The wait is finally over, and Teresa Mendoza is back on Monday, April 22, at 10 p.m. ET/9 p.m. CT. La Reina del Sur returns to our screens on Telemundo and Netflix for a highly anticipated second season after eight years in the making. Shot on location in eight countries, this season takes place eight years after Teresa first disappeared into the US Federal Witness Protection Program after bringing down Mexican presidential candidate Epifanio Vargas.
She leads a quiet, anonymous life in Italy as Maria Dantes, peacefully raising her daughter, Sofia, played by Isabella Sierra, in the Tuscan village of Massa Marittima. But Teresa's past comes back to haunt her once again, and this time around it threatens her daughter's life, which forces her to go back to her old antics and reclaim her throne as La Reina del Sur, the most powerful drug trafficker in the South of Spain.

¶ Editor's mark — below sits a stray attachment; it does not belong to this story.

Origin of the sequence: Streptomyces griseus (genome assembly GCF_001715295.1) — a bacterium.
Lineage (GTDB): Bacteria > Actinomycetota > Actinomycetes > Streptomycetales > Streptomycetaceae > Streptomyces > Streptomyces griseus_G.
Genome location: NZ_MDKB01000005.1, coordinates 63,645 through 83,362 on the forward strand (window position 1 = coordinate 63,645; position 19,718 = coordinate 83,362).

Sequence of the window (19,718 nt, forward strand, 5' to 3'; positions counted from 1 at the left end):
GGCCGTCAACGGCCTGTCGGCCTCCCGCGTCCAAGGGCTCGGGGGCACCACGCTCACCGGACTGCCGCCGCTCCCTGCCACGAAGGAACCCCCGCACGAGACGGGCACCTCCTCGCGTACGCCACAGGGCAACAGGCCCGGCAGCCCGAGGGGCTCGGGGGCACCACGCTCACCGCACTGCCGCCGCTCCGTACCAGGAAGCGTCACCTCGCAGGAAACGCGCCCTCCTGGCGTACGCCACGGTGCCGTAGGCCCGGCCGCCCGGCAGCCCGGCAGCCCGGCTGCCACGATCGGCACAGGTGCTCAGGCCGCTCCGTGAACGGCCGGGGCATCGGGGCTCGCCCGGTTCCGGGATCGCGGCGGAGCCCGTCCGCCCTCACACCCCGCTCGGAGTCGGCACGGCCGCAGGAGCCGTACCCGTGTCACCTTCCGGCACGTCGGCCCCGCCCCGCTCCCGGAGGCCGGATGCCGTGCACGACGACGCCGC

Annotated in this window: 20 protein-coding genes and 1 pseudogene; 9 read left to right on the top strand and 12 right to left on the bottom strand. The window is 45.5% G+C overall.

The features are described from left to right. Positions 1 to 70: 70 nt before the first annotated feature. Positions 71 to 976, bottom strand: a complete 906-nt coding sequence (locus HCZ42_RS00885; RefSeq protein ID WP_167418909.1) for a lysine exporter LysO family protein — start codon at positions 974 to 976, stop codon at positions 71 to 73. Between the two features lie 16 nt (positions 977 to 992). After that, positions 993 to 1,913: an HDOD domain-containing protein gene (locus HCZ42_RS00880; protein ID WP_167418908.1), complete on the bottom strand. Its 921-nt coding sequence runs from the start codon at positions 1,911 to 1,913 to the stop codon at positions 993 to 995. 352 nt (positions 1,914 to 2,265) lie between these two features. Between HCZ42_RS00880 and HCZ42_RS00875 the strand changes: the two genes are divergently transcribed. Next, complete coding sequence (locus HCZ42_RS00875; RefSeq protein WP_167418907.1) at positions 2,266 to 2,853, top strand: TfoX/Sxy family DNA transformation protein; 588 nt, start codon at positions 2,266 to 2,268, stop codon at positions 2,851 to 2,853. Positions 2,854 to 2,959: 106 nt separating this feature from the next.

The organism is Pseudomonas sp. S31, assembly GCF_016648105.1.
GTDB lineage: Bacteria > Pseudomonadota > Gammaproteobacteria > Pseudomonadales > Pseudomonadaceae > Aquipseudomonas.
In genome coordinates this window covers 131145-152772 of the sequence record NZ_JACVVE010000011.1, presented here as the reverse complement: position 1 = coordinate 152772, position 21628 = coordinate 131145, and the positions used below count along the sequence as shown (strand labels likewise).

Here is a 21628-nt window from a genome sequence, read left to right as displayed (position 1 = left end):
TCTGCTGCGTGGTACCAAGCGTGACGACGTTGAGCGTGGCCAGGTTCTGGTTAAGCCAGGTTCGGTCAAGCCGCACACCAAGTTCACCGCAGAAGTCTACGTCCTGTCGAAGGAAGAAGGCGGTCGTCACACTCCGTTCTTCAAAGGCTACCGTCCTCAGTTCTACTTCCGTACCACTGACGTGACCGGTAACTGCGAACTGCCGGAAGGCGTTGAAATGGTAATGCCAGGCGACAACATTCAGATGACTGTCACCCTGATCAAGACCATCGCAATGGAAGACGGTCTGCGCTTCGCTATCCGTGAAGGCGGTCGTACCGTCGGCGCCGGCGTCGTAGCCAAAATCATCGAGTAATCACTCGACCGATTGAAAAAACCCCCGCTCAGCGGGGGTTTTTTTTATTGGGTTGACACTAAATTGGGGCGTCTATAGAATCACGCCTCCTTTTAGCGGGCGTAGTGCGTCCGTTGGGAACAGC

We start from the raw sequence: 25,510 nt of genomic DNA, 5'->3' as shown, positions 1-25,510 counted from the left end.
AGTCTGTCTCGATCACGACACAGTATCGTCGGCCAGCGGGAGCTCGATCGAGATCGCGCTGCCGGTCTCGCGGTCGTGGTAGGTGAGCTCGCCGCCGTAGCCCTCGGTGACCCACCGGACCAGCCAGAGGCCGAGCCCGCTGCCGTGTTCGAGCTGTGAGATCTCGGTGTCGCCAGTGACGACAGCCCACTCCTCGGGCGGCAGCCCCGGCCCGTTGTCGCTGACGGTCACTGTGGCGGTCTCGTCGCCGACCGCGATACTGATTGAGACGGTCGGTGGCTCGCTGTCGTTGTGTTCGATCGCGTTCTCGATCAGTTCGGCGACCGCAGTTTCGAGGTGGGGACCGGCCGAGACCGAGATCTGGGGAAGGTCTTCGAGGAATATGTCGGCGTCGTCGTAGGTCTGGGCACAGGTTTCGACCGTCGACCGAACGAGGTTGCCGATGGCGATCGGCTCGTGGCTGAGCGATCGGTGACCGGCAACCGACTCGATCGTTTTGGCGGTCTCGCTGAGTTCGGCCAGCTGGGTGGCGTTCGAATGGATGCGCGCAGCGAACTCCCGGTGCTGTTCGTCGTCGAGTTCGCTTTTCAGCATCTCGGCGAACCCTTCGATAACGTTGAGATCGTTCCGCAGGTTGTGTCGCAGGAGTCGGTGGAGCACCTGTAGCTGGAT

POPSUGAR caught up with Kate del Castillo, who gives life to this thrilling antihero everyone loves to root for, and we got a glimpse of what we can expect from Teresa Mendoza in this new season, from her love life to her daughter.
POPSUGAR: How does it feel to play Teresa Mendoza again after eight years?
Kate del Castillo: It's so amazing because it's one of the roles that I love the most in my life and my career. To be able to do it again after so many years has been a real pleasure and so much fun, and the reaction of the audience has been amazing!
PS: What new challenges did you find as an actress when you took this character again?
KC: There was so much anticipation that I just wanted to be at the level people expected me to be. I loved going back to Teresa, find her in me, and revive all the beautiful things that she had, like the Mexican slang that people loved so much about the first season, and finding her essence once again.
PS: How about Teresa? What new challenges is she going to find in this new season?